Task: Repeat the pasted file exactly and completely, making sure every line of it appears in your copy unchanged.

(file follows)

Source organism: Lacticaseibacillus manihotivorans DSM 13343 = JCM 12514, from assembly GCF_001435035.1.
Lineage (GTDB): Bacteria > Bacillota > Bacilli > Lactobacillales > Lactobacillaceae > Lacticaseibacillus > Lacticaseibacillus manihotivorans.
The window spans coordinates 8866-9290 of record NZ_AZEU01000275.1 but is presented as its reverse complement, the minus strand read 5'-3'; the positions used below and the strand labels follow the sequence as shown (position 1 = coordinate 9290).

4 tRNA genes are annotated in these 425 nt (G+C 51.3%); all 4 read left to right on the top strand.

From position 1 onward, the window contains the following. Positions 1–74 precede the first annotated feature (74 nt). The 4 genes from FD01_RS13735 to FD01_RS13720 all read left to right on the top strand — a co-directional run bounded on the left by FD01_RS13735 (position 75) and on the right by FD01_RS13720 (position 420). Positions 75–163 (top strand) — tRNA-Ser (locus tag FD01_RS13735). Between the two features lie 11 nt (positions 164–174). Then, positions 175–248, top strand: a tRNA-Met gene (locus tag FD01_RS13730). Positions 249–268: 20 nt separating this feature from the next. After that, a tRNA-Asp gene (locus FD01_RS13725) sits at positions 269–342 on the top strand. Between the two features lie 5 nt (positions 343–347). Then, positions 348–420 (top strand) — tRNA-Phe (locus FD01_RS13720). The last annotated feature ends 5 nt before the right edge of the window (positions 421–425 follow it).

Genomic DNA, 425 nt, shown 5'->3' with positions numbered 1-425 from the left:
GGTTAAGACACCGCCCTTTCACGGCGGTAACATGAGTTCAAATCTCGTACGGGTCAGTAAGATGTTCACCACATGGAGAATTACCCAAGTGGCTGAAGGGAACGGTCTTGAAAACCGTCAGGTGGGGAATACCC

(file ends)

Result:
Source organism: Lacticaseibacillus manihotivorans DSM 13343 = JCM 12514, from assembly GCF_001435035.1.
Lineage (GTDB): Bacteria > Bacillota > Bacilli > Lactobacillales > Lactobacillaceae > Lacticaseibacillus > Lacticaseibacillus manihotivorans.
The window spans coordinates 8866-9290 of record NZ_AZEU01000275.1 but is presented as its reverse complement, the minus strand read 5'-3'; the positions used below and the strand labels follow the sequence as shown (position 1 = coordinate 9290).

4 tRNA genes are annotated in these 425 nt (G+C 51.3%); all 4 read left to right on the top strand.

From position 1 onward, the window contains the following. Positions 1–74 precede the first annotated feature (74 nt). The 4 genes from FD01_RS13735 to FD01_RS13720 all read left to right on the top strand — a co-directional run bounded on the left by FD01_RS13735 (position 75) and on the right by FD01_RS13720 (position 420). Positions 75–163 (top strand) — tRNA-Ser (locus tag FD01_RS13735). Between the two features lie 11 nt (positions 164–174). Then, positions 175–248, top strand: a tRNA-Met gene (locus tag FD01_RS13730). Positions 249–268: 20 nt separating this feature from the next. After that, a tRNA-Asp gene (locus FD01_RS13725) sits at positions 269–342 on the top strand. Between the two features lie 5 nt (positions 343–347). Then, positions 348–420 (top strand) — tRNA-Phe (locus FD01_RS13720). The last annotated feature ends 5 nt before the right edge of the window (positions 421–425 follow it).

Genomic DNA, 425 nt, shown 5'->3' with positions numbered 1-425 from the left:
GGTTAAGACACCGCCCTTTCACGGCGGTAACATGAGTTCAAATCTCGTACGGGTCAGTAAGATGTTCACCACATGGAGAATTACCCAAGTGGCTGAAGGGAACGGTCTTGAAAACCGTCAGGTGGGGAATACCC